(CBS4)– In a rare mid-summer move, local and state agencies in Colorado’s high country have made the decision to lift all fire restrictions while moisture levels remain high.

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“That doesn’t mean they couldn’t change and that doesn’t mean that there’s no risk. Of course, if it starts heating up in a few weeks, if things get drier, if fires start to take off, then things could change,” said Kelsha Anderson, District Ranger in the White River National Forest.

Anderson says campers need to exercise extreme caution. Moisture levels in fuels across the forest is low, but not historically low and they continue to grow. A promising sign.

“We have received considerable rain across the forest in the past few weeks,” she continued, “that’s resulted in how hot a fire could burn, we call that the energy release component, that’s been reduced over the last couple weeks consistently.”

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Many counties are currently in stage one fire restrictions which means you can have a campfire, but only at an established campsite with an official fire ring. Beginning Friday at 12:01 a.m. all fire restrictions in Eagle, Summit, Pitkin, Mesa and Gunnison Counties will be lifted.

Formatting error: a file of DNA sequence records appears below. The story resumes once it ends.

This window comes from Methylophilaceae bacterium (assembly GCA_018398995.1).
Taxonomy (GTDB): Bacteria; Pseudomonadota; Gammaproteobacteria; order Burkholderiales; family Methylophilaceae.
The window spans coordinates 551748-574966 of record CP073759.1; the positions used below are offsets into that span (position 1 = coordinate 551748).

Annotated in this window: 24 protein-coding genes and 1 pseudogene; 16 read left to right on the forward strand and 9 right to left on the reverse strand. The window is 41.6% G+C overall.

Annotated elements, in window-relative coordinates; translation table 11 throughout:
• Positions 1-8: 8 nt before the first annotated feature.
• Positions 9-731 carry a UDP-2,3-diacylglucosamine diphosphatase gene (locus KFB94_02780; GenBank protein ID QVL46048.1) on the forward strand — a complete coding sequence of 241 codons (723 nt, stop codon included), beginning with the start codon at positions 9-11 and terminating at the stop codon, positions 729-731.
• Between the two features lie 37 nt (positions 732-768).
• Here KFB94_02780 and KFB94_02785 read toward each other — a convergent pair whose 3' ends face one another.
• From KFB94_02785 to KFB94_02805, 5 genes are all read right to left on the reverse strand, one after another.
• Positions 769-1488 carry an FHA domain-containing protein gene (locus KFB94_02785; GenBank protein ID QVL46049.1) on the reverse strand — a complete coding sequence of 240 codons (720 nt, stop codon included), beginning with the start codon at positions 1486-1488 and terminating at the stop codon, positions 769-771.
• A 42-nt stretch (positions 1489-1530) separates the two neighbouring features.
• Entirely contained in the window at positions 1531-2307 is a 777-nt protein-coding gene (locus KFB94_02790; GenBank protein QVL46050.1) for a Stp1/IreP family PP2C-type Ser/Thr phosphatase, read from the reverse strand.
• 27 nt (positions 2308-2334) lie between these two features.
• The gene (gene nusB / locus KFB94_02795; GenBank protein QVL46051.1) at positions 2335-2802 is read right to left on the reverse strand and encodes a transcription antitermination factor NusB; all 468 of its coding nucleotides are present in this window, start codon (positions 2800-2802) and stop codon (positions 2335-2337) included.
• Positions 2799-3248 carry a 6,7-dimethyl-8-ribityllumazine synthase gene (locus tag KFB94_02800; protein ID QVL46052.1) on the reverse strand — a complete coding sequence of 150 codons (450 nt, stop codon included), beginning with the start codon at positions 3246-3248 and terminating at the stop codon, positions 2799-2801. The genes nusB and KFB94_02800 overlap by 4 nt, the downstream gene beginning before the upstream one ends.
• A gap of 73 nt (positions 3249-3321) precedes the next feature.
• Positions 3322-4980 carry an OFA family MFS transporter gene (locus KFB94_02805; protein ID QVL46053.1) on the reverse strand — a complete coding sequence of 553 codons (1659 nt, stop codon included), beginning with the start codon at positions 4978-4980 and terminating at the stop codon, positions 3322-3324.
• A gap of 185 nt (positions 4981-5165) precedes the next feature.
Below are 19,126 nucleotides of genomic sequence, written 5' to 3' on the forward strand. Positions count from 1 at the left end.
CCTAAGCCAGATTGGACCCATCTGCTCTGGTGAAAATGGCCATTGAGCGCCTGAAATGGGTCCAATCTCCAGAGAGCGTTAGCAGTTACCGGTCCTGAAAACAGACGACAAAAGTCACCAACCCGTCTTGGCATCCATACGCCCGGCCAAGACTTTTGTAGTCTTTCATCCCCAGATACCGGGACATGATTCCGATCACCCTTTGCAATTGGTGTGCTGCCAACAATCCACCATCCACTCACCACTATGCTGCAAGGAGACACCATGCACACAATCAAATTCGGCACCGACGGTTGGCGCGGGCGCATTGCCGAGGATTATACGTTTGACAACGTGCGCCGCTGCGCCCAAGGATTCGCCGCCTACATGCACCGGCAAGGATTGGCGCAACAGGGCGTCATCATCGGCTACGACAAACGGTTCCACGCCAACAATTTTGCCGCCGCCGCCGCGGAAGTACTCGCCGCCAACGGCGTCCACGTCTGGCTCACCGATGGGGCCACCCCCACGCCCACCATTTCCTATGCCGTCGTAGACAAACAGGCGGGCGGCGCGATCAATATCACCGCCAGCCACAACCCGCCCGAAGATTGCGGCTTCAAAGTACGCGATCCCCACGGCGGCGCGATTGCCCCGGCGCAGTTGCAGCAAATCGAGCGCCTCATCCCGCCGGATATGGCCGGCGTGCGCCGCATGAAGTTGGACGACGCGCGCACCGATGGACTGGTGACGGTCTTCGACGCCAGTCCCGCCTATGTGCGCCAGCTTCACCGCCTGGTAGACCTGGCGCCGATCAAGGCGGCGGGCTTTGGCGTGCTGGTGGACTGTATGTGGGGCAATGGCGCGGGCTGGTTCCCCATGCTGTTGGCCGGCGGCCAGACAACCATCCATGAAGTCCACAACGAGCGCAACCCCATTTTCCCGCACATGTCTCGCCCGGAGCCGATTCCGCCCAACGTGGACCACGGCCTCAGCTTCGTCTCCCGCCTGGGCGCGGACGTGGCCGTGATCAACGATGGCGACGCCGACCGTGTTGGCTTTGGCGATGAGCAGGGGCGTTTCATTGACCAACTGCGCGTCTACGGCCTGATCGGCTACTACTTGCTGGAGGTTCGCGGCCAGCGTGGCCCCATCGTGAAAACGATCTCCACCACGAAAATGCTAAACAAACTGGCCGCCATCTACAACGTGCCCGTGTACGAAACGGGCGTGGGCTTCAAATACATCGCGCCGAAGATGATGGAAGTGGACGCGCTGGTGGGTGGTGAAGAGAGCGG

This means you don’t have to be at an established campsite to have a fire, although an established ring is still the safest and preferred option by forest service officials.

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The Summit County Sheriff anticipates the area will have a lower fire risk for the next two weeks but says it’s important to keep in mind, this moisture doesn’t mean we are out of the woods. Fire season doesn’t typically start until late summer and can run into the fall as established by the East Troublesome fire, which began late October 2020.

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It’s important to continue to keep an eye on local fire restrictions, which can change at any time and are available on individual county websites.

Jamie Leary